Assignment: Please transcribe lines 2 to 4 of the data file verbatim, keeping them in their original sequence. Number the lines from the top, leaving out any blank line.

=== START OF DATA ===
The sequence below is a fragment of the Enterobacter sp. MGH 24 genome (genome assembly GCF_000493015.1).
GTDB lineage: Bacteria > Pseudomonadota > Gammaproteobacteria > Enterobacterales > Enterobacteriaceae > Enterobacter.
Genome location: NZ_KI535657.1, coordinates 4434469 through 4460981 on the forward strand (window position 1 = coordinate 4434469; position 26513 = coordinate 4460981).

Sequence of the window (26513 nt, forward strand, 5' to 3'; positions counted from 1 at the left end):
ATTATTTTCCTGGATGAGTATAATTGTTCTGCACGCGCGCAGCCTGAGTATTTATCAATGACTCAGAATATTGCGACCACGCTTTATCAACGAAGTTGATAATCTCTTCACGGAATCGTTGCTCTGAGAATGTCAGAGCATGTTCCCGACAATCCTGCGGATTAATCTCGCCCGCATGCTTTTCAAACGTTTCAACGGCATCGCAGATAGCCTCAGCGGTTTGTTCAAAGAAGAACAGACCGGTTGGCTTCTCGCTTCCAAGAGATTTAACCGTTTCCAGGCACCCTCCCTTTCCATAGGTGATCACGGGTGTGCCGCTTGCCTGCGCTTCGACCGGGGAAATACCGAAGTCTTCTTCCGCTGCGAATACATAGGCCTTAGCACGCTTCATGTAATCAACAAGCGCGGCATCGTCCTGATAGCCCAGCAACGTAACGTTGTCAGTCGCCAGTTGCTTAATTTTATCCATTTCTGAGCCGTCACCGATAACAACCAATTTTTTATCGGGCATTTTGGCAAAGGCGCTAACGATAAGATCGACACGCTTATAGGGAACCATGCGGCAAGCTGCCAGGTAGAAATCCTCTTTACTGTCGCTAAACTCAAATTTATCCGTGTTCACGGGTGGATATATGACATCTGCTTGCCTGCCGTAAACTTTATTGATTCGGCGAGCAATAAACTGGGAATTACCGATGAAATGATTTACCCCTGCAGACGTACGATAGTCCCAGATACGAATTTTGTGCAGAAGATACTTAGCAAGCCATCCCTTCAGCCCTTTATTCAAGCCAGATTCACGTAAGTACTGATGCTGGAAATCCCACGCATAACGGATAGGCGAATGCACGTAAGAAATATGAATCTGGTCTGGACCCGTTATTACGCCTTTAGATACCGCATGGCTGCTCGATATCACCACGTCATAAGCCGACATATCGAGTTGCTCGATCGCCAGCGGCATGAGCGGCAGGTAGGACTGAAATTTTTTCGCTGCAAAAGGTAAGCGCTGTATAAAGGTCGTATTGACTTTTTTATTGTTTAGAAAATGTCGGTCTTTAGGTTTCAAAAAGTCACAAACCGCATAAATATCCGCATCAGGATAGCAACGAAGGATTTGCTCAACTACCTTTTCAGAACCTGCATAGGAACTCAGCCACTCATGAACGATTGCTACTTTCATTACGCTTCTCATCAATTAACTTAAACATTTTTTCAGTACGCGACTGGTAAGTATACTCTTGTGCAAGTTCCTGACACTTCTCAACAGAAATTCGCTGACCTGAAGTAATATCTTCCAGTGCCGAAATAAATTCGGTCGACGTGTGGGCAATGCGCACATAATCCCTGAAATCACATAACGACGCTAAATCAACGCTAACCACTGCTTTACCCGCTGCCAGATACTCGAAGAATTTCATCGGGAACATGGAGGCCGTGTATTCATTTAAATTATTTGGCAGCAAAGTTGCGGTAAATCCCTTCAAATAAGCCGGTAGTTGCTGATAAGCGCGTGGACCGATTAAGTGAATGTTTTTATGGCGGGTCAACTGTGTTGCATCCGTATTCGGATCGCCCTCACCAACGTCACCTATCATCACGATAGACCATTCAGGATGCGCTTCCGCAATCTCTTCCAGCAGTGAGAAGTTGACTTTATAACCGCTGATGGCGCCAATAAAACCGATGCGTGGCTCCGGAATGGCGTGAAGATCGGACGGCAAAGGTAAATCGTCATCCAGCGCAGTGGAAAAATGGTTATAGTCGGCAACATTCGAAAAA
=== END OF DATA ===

GTDB lineage: Bacteria > Pseudomonadota > Gammaproteobacteria > Enterobacterales > Enterobacteriaceae > Enterobacter.
Genome location: NZ_KI535657.1, coordinates 4434469 through 4460981 on the forward strand (window position 1 = coordinate 4434469; position 26513 = coordinate 4460981).

Sequence of the window (26513 nt, forward strand, 5' to 3'; positions counted from 1 at the left end):